P180 Generation and characterization of dapsone- and nitroso-dapsone-specific T-cell clones using lymphocytes from healthy volunteers
Abdulaziz Alzahrani, Monday O. Ogese, John Farrell, Lee Faulkner, Andrew Gibson, Arun Tailor, B. Kevin Park, Dean J. Naisbitt
P181 Identification of benzylpenicillin-hapten peptides responsible for naïve T-cell activation and immunization of allergic patients to penicillin
Marie Eliane Azoury, Lucia Fili, Rami Bechara, Noémie Scornet, Cathy Nhim, Richard Weaver, Nancy Claude, Delphine Joseph, Bernard Maillere, Paola Parronchi, Marc Pallardy
P182 Massive expansion of clonotypic and polycytotoxic CD8+ T cells in toxic epidermal necrolysis
Axel Patrice Villani, Aurore Rozières, Benoît Bensaïd, Mathilde Tardieu, Floriane Albert, Virginie Mutez, Tugba Baysal, Marc Pallardy, Janet Maryanski, Jean-François Nicolas, Osami Kanagawa, Marc Vocanson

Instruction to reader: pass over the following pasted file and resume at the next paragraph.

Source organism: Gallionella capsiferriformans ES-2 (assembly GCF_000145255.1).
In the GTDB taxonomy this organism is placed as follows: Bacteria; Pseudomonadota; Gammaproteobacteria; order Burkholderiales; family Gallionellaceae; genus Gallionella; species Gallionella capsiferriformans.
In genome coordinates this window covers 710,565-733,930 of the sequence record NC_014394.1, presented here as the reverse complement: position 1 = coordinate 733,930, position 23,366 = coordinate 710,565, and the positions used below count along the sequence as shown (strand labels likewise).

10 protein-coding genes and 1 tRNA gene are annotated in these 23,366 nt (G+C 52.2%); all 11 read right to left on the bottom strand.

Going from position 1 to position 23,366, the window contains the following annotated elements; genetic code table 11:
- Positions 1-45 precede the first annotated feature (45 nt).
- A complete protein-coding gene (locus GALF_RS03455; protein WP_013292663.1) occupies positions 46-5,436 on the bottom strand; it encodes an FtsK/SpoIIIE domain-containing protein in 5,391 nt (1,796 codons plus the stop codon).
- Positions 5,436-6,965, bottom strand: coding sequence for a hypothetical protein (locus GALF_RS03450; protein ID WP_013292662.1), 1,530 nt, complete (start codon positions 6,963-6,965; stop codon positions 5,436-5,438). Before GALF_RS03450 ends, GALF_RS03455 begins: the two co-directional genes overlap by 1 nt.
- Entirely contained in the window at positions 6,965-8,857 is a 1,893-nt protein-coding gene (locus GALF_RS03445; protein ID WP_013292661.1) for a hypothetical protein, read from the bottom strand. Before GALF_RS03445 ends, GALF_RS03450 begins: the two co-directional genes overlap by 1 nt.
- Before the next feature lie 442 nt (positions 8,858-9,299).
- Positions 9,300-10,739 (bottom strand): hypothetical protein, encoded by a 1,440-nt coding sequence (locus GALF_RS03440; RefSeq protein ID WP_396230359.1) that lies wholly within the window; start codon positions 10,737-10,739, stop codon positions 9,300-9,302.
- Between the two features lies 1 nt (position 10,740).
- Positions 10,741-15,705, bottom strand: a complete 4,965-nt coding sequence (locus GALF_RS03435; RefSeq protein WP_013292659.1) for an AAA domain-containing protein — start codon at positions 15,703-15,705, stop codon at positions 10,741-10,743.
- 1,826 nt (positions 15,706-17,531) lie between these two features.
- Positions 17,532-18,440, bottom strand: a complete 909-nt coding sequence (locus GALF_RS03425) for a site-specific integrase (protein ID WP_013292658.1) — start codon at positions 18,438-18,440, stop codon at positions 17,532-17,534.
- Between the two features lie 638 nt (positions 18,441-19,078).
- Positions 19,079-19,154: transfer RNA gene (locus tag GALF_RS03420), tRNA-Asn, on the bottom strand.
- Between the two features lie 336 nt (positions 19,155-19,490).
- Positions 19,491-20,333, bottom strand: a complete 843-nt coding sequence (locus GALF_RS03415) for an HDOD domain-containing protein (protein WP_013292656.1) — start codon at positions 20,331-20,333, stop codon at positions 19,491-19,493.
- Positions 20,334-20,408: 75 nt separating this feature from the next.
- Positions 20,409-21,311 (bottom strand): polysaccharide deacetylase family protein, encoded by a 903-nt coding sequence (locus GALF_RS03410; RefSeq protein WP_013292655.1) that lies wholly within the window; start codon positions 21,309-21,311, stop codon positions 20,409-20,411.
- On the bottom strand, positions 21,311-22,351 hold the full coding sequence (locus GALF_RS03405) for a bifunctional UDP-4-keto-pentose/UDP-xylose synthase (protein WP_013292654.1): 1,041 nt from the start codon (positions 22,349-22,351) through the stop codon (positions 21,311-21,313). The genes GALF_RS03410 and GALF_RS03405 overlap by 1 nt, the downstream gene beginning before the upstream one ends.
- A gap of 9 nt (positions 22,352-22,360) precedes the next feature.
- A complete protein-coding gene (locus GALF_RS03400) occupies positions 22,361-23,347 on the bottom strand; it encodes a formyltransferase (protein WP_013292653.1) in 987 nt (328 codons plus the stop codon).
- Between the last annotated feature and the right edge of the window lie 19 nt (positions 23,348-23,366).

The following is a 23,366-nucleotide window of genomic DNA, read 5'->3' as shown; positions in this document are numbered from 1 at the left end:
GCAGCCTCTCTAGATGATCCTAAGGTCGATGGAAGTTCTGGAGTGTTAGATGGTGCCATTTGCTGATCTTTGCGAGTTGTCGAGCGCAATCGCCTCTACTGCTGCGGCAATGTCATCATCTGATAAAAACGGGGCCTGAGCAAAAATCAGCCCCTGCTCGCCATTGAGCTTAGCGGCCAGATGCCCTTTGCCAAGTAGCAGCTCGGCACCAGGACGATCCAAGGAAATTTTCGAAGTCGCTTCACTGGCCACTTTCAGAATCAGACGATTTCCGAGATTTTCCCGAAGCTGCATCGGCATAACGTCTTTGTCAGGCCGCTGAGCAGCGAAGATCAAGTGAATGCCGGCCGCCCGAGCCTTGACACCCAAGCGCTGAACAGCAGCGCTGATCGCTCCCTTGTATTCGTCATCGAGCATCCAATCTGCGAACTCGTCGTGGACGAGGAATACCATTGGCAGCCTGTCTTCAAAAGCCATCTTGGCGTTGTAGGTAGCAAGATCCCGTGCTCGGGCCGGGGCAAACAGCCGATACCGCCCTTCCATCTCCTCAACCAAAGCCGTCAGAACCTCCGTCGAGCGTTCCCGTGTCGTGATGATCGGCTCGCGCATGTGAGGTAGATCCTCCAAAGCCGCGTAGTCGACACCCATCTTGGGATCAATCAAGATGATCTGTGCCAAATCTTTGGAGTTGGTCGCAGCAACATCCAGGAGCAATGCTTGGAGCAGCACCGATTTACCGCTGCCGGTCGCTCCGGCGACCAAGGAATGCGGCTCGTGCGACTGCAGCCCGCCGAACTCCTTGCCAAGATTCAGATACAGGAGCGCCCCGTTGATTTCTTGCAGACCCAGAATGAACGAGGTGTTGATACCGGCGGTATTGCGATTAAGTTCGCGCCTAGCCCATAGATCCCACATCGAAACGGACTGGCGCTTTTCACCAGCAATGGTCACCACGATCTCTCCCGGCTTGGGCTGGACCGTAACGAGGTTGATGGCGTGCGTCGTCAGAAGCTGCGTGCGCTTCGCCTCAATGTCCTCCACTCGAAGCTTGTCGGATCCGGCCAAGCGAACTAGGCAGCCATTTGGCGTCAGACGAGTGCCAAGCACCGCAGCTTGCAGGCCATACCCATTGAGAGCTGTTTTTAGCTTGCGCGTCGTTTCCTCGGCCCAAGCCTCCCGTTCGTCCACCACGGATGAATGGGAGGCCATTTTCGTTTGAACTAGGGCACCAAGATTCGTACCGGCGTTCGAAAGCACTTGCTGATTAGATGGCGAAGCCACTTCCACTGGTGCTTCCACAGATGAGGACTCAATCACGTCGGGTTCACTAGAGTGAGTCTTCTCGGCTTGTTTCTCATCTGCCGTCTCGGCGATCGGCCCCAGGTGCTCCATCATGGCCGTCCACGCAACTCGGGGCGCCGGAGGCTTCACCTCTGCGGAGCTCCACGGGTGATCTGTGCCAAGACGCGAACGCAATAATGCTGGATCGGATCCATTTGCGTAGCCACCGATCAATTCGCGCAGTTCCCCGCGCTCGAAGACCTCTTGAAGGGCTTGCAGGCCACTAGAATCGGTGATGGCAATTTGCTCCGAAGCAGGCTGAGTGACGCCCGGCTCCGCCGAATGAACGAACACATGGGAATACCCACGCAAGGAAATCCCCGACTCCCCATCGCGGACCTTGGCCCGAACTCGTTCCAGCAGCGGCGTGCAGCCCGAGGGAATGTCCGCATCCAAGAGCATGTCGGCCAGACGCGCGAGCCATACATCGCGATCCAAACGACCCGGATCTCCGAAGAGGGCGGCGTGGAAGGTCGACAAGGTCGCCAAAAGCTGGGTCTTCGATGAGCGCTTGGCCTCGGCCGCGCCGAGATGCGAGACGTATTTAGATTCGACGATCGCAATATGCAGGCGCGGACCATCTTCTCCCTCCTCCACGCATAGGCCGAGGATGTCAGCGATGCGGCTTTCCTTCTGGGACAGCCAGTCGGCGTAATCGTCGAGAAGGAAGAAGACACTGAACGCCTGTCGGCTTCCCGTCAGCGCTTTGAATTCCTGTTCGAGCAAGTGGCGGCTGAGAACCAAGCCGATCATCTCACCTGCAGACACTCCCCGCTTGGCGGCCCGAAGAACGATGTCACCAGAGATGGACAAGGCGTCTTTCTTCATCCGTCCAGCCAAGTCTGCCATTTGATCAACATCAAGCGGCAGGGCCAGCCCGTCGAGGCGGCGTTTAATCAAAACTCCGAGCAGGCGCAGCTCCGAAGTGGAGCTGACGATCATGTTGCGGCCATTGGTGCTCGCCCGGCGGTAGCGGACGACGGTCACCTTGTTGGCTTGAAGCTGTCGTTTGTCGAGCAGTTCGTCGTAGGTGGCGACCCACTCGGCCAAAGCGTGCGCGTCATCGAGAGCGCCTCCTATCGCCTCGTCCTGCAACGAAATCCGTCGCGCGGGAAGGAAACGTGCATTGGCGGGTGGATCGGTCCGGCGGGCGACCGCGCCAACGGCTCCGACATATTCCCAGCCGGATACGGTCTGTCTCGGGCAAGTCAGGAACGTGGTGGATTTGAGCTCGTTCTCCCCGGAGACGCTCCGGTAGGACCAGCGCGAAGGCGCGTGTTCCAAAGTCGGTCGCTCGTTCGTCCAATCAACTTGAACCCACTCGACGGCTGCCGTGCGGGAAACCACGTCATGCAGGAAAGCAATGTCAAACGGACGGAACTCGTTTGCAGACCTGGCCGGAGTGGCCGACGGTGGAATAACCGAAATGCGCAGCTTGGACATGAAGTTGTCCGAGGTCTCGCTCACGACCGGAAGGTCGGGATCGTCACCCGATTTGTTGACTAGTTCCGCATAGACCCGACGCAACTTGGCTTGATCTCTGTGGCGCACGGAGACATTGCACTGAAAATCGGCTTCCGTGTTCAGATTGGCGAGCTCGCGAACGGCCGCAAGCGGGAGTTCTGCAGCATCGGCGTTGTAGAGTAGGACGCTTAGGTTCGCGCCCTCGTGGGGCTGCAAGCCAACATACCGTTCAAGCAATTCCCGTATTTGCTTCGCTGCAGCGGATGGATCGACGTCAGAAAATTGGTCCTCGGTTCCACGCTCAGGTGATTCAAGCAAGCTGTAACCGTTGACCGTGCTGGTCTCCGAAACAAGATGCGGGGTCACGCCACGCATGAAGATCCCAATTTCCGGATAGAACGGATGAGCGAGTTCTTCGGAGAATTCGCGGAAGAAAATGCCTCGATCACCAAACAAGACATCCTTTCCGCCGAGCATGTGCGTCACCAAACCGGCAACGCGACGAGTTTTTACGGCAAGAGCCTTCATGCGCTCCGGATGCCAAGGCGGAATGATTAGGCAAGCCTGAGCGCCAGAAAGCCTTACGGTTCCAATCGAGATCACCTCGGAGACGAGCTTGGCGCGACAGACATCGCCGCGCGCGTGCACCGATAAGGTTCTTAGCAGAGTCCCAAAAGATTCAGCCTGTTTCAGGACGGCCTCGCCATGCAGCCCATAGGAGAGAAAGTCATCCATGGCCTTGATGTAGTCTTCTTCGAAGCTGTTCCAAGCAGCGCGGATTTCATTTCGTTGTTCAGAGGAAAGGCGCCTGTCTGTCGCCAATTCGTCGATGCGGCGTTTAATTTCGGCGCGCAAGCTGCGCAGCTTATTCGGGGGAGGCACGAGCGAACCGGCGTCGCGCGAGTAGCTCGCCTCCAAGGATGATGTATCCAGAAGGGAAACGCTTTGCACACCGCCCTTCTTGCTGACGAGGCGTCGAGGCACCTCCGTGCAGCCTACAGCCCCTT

P183 Pharmaco-immunological synapse of HLA-drug-TCR in SCAR
Shuen-Iu Hung
Poster walk 21: new in vitro methods, haptens, etc. (P184–P194)
P184 Amoxicillin-clavulanate forms distinct multiple haptenic structures on human serum albumin in patients
Xiaoli Meng, Arun Tailor, Caroline J. Harrison, Rosalind E. Jenkins, Paul Whitaker, Neil S. French, Dean J. Naisbitt, B. Kevin Park
P185 Dendrimeric antigens for studying the influence of penicillin determinants orientation on IgE recognition
Maria Isabel Montañez, Cristobalina Mayorga, Francisco Najera, Adriana Ariza, Tahia D. Fernandez, Maria Salas, Angela Martin-Serrano, Miguel Blanca, Ezequiel Perez-Inestrosa, Maria Jose Torres
P186 Dendrimeric antigens on solid supports: designed materials for IgE quantification